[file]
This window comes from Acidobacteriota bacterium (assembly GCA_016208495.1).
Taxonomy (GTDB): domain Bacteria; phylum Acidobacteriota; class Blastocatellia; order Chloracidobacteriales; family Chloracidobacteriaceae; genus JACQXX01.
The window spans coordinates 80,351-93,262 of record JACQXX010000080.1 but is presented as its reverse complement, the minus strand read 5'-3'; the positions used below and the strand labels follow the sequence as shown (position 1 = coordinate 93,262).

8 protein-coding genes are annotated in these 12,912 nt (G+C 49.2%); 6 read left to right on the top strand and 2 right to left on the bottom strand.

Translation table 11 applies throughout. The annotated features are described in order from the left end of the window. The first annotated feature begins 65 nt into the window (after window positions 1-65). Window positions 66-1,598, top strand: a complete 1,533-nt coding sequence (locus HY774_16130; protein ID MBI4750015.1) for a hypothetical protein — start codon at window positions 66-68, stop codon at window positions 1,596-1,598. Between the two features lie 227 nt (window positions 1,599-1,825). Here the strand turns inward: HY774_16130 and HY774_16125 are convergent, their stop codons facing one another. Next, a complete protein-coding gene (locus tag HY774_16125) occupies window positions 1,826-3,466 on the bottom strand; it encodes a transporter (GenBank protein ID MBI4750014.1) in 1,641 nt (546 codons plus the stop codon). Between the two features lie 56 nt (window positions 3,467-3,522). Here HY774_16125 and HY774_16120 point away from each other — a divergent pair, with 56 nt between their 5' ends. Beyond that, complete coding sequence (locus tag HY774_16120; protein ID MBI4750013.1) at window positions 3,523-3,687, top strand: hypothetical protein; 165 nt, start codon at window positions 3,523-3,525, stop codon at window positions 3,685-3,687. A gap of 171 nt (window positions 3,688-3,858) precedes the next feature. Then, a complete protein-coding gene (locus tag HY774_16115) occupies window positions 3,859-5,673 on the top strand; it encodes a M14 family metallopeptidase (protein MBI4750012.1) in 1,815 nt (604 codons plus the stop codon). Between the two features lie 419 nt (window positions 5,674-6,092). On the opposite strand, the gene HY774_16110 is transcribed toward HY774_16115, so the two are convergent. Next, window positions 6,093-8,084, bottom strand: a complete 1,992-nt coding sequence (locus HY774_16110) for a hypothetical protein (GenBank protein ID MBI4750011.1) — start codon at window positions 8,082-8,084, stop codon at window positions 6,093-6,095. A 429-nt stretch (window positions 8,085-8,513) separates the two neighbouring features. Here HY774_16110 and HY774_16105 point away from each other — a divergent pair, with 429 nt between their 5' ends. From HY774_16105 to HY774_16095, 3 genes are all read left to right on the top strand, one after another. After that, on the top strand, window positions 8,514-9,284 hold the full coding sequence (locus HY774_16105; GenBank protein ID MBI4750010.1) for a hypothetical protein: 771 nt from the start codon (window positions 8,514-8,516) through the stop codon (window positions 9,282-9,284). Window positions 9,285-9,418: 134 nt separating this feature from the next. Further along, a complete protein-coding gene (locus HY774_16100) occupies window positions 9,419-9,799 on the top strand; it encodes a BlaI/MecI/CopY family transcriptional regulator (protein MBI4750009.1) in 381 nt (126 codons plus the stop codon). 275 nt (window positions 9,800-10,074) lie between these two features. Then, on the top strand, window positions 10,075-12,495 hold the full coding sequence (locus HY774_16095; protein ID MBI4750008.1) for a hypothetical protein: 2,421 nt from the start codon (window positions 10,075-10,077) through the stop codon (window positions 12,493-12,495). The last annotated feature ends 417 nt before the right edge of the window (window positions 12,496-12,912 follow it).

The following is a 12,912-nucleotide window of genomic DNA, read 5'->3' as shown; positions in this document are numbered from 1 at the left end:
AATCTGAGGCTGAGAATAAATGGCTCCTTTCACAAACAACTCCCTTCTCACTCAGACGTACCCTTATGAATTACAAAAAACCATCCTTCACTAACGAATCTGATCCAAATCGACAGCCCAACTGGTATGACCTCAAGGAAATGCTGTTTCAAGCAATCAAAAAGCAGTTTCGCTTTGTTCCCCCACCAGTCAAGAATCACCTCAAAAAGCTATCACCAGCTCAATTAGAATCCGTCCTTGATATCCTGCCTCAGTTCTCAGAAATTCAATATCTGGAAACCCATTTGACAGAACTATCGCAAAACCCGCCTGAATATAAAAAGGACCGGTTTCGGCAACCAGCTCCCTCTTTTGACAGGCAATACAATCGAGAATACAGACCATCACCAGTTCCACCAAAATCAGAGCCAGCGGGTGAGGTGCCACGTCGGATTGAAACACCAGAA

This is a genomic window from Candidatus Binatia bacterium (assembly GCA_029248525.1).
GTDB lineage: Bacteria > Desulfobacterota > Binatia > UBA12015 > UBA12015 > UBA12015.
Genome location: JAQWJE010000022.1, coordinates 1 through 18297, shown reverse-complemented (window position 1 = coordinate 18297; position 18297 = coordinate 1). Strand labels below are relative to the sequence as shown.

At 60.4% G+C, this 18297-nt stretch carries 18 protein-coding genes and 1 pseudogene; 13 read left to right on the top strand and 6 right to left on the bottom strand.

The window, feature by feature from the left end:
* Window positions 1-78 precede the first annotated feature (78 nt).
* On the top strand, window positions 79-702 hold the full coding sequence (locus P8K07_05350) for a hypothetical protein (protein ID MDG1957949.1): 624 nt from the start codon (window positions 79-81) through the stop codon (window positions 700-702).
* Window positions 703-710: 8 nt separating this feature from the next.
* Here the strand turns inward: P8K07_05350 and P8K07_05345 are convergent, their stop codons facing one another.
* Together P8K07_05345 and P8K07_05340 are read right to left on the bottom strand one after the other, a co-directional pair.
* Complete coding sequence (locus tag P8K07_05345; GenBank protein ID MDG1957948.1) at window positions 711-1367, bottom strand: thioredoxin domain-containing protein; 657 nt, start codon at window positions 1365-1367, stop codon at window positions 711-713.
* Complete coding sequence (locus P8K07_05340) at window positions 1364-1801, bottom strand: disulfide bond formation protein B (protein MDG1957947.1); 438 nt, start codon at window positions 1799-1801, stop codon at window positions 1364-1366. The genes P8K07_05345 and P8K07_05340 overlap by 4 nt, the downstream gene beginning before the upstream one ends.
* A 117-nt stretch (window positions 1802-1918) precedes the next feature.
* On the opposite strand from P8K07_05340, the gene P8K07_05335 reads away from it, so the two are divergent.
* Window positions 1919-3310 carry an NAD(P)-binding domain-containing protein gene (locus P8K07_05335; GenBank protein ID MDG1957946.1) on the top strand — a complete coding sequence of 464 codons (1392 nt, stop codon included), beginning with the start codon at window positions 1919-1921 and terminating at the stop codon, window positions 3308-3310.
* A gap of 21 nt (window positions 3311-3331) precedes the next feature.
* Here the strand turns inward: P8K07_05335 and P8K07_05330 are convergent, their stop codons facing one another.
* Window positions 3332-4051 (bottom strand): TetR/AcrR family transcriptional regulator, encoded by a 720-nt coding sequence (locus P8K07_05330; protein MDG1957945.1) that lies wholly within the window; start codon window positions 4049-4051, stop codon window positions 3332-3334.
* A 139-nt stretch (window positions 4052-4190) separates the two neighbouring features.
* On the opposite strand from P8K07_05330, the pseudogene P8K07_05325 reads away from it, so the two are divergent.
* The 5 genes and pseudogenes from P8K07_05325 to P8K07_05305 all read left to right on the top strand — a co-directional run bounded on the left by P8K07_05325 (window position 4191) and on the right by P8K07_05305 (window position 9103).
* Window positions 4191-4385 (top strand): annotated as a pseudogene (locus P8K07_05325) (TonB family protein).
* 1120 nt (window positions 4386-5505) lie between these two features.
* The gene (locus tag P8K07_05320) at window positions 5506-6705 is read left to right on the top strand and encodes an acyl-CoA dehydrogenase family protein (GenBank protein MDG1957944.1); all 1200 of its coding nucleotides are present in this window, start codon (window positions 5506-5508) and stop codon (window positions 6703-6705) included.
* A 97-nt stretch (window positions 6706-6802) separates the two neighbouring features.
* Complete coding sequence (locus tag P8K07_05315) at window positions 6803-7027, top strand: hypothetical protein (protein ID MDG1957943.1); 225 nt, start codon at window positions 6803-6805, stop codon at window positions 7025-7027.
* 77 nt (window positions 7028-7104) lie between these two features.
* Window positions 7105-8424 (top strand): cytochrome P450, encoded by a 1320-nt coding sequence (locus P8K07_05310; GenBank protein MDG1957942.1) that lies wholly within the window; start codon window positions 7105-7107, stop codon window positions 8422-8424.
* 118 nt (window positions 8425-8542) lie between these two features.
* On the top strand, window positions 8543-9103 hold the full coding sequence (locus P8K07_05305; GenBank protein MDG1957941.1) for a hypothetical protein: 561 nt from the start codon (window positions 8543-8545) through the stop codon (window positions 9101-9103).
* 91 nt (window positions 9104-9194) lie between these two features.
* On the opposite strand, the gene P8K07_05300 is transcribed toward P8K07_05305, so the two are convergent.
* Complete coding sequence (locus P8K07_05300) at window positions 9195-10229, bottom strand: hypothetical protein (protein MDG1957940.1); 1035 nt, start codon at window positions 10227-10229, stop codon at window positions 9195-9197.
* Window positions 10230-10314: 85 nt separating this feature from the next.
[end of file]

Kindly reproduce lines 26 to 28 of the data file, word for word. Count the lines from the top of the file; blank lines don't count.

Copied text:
* A 139-nt stretch (window positions 4052-4190) separates the two neighbouring features.
* On the opposite strand from P8K07_05330, the pseudogene P8K07_05325 reads away from it, so the two are divergent.
* The 5 genes and pseudogenes from P8K07_05325 to P8K07_05305 all read left to right on the top strand — a co-directional run bounded on the left by P8K07_05325 (window position 4191) and on the right by P8K07_05305 (window position 9103).